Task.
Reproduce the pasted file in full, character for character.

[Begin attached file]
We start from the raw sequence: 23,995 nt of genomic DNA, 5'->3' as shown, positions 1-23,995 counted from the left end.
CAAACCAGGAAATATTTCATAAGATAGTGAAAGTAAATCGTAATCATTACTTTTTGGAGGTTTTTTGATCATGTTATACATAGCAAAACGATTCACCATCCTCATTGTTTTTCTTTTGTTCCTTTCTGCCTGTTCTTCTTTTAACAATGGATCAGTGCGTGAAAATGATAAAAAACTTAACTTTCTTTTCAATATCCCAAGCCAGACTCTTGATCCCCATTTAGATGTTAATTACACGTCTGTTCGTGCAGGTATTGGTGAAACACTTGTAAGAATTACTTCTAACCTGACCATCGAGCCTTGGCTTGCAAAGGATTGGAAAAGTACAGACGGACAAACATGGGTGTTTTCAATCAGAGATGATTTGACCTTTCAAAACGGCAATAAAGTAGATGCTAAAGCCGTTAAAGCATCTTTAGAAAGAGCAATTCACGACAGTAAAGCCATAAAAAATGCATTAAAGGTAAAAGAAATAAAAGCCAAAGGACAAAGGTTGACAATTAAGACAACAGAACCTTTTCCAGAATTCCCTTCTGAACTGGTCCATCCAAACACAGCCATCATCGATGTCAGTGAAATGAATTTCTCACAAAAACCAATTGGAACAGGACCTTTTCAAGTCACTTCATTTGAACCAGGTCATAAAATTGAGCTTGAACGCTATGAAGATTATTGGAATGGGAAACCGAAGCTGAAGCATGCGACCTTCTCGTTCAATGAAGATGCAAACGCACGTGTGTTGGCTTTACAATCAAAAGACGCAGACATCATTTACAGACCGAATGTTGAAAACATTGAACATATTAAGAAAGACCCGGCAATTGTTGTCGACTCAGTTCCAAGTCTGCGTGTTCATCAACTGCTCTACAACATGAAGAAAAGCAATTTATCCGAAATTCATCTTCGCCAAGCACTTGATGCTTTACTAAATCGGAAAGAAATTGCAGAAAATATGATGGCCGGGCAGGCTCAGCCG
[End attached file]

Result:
We start from the raw sequence: 23,995 nt of genomic DNA, 5'->3' as shown, positions 1-23,995 counted from the left end.
CAAACCAGGAAATATTTCATAAGATAGTGAAAGTAAATCGTAATCATTACTTTTTGGAGGTTTTTTGATCATGTTATACATAGCAAAACGATTCACCATCCTCATTGTTTTTCTTTTGTTCCTTTCTGCCTGTTCTTCTTTTAACAATGGATCAGTGCGTGAAAATGATAAAAAACTTAACTTTCTTTTCAATATCCCAAGCCAGACTCTTGATCCCCATTTAGATGTTAATTACACGTCTGTTCGTGCAGGTATTGGTGAAACACTTGTAAGAATTACTTCTAACCTGACCATCGAGCCTTGGCTTGCAAAGGATTGGAAAAGTACAGACGGACAAACATGGGTGTTTTCAATCAGAGATGATTTGACCTTTCAAAACGGCAATAAAGTAGATGCTAAAGCCGTTAAAGCATCTTTAGAAAGAGCAATTCACGACAGTAAAGCCATAAAAAATGCATTAAAGGTAAAAGAAATAAAAGCCAAAGGACAAAGGTTGACAATTAAGACAACAGAACCTTTTCCAGAATTCCCTTCTGAACTGGTCCATCCAAACACAGCCATCATCGATGTCAGTGAAATGAATTTCTCACAAAAACCAATTGGAACAGGACCTTTTCAAGTCACTTCATTTGAACCAGGTCATAAAATTGAGCTTGAACGCTATGAAGATTATTGGAATGGGAAACCGAAGCTGAAGCATGCGACCTTCTCGTTCAATGAAGATGCAAACGCACGTGTGTTGGCTTTACAATCAAAAGACGCAGACATCATTTACAGACCGAATGTTGAAAACATTGAACATATTAAGAAAGACCCGGCAATTGTTGTCGACTCAGTTCCAAGTCTGCGTGTTCATCAACTGCTCTACAACATGAAGAAAAGCAATTTATCCGAAATTCATCTTCGCCAAGCACTTGATGCTTTACTAAATCGGAAAGAAATTGCAGAAAATATGATGGCCGGGCAGGCTCAGCCG